It’s taking a lot of yarn these days to keep me going. So it’s probably a good thing that it’s the holidays and I’m on a holiday knitting deadline that’s less than four weeks away. I’m needing a lot of heavy doses of knitting needles and yarn to remain calm and I’m still calling up people and ranting excessively about things.

Right now, one of the things taxing my brain is ALA. If their customer service ever bothers to get back to me, I have to decide whether or not I want to re-up my participation when it expires. It’s a topic that I’ve seen other librarians go through and certainly I’ve sat down with a couple of people wiser than I to try and figure this out but so far—still very murky.

Jim Rettig, our President-Elect, who ran a fantastic campaign via YouTube recently posed a question to the New Members Round Table Listserv. He wanted to know what our most positive experience with ALA had been and how we could share that with others. I tried to consider what I had done with ALA and what I could consider to be a wonderfully positive experience that I could share with others. Truly, I was racking my brain looking for something. Some spoke about the joy of conferences. That wasn’t something I could really contribute to based on the one conference I attended. Others spoke of the welcoming nature of committees. Because I haven’t had institutional support in terms of funding and/or time to attend conferences nor a very strong desire to haul myself to wherever twice annually on my own dime/vacation time—I haven’t participated in any committees.

So instead of having an answer for Jim I find I’m a confused member, interested in being involved but not really sure where someone like me could fit in. I was recently relieved reading the thoughtful posts by Meredith and Rachel—it helped remove the guilt of not seriously ever having considered attending midwinter. And there was Josh’s post—which also reiterated many feelings I currently have. This year I don’t even have the option to consider either conference: I don’t get vacation until midsummer and do you really think they are going to let a Children’s Librarian go anywhere that isn’t a dire emergency during summer reading? Come on…who is kidding who here?

There’s been a recent spate of blog posts about virtual participation and restructuring of ALA. It’s kind of scary when KS can devote an entire post to just how many places ALA restricts virtual participation. Cost of travel is only going to rise. On the flip side high speed internet is becoming incredibly affordable—even for this little hedgehog who is paying all the bills by herself. But virtual participation is restricted and penalized. That’s assuming one can FIND virtual participation. I went to the ALA site and selected “Our Association—Membership—Get Involved” thinking that perhaps this would show the way. It leads to a dead site (available here 12/1/07). That doesn’t make me just want to hop into involvement—when I can’t find a way.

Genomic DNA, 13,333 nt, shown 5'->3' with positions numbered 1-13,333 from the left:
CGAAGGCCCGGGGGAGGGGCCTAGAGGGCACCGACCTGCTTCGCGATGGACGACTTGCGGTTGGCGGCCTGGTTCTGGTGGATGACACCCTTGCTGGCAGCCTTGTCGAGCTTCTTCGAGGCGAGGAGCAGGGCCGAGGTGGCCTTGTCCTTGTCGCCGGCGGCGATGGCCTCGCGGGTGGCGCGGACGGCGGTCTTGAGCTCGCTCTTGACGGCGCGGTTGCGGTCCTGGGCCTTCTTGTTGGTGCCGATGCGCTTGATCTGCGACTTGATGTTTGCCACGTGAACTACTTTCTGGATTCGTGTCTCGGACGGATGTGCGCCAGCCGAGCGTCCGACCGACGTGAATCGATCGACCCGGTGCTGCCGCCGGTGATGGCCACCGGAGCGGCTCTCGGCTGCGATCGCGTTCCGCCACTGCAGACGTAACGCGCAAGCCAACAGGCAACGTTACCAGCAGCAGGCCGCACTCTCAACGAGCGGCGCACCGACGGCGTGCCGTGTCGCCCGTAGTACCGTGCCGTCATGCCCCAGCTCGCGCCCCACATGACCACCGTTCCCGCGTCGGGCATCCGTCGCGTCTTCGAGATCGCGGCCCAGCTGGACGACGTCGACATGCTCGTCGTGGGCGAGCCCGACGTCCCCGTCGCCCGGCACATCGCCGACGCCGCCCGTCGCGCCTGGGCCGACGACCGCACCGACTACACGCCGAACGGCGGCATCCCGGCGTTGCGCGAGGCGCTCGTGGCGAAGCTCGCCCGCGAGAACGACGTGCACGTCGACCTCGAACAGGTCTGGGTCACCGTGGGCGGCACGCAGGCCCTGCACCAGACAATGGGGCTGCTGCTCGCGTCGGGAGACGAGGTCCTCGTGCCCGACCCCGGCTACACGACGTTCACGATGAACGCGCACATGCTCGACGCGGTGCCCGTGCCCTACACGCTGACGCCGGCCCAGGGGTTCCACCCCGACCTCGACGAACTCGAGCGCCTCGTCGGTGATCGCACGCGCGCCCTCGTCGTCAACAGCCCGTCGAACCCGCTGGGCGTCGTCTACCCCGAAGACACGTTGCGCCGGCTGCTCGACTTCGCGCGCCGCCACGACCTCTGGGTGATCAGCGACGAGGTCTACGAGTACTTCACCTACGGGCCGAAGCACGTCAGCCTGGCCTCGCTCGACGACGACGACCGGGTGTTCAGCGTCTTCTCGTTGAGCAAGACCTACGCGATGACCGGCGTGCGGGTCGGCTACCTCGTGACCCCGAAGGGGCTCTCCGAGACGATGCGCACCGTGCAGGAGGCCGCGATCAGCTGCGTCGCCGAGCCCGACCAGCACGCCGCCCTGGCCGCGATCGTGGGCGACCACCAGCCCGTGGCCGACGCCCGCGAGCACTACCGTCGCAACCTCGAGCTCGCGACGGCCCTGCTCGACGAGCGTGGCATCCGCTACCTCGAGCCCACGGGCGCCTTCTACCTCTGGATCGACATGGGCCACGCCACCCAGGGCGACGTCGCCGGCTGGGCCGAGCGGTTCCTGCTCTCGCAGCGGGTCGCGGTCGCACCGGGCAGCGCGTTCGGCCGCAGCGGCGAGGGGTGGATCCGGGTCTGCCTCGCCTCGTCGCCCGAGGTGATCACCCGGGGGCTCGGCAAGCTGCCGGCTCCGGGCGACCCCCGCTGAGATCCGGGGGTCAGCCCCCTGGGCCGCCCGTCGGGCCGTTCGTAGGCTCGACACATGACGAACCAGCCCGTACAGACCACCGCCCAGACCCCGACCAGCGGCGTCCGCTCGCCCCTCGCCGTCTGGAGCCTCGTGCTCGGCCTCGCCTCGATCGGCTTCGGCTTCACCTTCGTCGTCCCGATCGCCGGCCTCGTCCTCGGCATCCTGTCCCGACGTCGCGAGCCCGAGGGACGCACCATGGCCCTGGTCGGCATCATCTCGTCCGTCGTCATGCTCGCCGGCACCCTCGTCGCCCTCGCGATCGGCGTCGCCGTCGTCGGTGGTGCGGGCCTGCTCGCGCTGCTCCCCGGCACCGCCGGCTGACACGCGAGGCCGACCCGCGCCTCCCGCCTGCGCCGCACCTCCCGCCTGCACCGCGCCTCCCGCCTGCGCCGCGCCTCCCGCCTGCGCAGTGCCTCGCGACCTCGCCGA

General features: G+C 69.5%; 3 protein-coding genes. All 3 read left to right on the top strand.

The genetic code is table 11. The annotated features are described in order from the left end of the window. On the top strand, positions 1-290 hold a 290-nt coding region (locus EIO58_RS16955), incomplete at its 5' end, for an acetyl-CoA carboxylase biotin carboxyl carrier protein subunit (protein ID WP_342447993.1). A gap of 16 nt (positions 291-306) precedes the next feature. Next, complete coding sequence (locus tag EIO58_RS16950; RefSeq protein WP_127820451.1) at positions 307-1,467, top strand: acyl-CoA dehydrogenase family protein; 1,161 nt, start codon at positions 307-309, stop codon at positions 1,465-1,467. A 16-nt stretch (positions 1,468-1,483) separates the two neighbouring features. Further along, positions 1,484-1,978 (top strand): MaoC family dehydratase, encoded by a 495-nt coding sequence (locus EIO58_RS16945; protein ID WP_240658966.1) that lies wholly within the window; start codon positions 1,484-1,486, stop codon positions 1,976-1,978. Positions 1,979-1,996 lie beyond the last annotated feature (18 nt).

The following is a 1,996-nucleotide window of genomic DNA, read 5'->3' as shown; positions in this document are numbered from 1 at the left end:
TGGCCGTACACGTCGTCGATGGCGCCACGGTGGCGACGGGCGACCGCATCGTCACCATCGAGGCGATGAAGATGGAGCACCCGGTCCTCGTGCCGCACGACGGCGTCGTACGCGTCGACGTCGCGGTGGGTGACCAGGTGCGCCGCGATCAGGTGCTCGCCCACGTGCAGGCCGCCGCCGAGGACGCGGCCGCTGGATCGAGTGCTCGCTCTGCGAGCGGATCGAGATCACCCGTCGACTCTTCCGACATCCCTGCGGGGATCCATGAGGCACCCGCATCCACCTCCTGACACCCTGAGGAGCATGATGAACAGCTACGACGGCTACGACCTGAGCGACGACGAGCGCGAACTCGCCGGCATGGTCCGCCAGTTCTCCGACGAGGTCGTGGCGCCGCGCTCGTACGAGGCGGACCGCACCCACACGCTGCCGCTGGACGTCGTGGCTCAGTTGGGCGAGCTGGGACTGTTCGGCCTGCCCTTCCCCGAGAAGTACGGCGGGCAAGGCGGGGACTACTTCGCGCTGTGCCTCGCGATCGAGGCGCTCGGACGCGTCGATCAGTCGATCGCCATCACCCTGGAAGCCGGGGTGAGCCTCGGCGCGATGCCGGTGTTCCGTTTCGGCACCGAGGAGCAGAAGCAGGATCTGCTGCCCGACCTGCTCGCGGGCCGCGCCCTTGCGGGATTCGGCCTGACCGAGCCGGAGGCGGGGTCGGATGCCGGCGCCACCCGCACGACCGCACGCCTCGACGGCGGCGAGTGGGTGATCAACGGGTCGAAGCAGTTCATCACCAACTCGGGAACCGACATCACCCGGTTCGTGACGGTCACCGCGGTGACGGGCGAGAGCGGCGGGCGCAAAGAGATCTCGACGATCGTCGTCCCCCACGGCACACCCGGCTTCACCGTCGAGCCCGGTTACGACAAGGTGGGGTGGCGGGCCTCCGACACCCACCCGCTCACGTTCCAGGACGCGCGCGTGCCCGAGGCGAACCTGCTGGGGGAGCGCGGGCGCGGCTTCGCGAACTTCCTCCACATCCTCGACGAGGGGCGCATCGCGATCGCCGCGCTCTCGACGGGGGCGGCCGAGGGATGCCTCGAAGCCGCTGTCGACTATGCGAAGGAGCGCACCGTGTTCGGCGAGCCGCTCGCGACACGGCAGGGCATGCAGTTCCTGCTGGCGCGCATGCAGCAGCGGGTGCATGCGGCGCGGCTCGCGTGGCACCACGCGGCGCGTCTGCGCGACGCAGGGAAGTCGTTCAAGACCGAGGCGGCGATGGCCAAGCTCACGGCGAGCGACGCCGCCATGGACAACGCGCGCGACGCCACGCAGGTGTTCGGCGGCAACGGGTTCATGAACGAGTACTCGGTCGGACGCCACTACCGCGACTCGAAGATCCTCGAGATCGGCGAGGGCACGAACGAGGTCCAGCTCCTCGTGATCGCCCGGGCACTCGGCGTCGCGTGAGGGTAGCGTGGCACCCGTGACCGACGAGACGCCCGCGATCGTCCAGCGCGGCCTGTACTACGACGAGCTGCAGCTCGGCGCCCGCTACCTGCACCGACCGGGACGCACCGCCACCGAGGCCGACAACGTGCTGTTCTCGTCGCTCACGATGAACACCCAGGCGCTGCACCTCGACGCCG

Eventually—via a comment on KS’s post about VP—I did locate a not very fleshed out wiki on the subject. Honestly, I’d never have found that without that direct link. I just went back to the ALA main page and you have to click on a not-obvious hyperlink to get to the wiki section and I just scrolled the index 3 times—and I can’t find the title of the wiki. Am I blind? Can you get to the Get Involved page from here?

It’s been recommended to join divisions. That seems to shove us into specialization whether we like it or not. Currently I’m a public librarian but I may at some point in my career go into something else—academic, corporate, special, archives. If I only join PLA—what then? That seems to keep me from cross specialization unless I cough up another 50-100 dollars to join another division where I’m not sure I’ll be particularly welcome because I’m not currently an academic/special/etc etc. And the only benefit I seem to get then is another journal to clutter up my desk at work or my living room at home. I don’t even make it through my monthly National Geographic.

I know professional development and participation is important. I recognize that, I’m there with you. I just can’t seem to make the current system work for me. I’m willing to give it a stronger shot—but ALA needs to do some reaching out other than that glossy magazine that shows up on my doorstep every now and again. So while I haven’t decided on that renewal yet, I’ll probably hold onto at least general participation for another year. What else I’ll send money off to remains to be seen. Anybody in the Wisconsin Library Association want to rope in an enthusiastic but currently rather disgruntled hedgehog?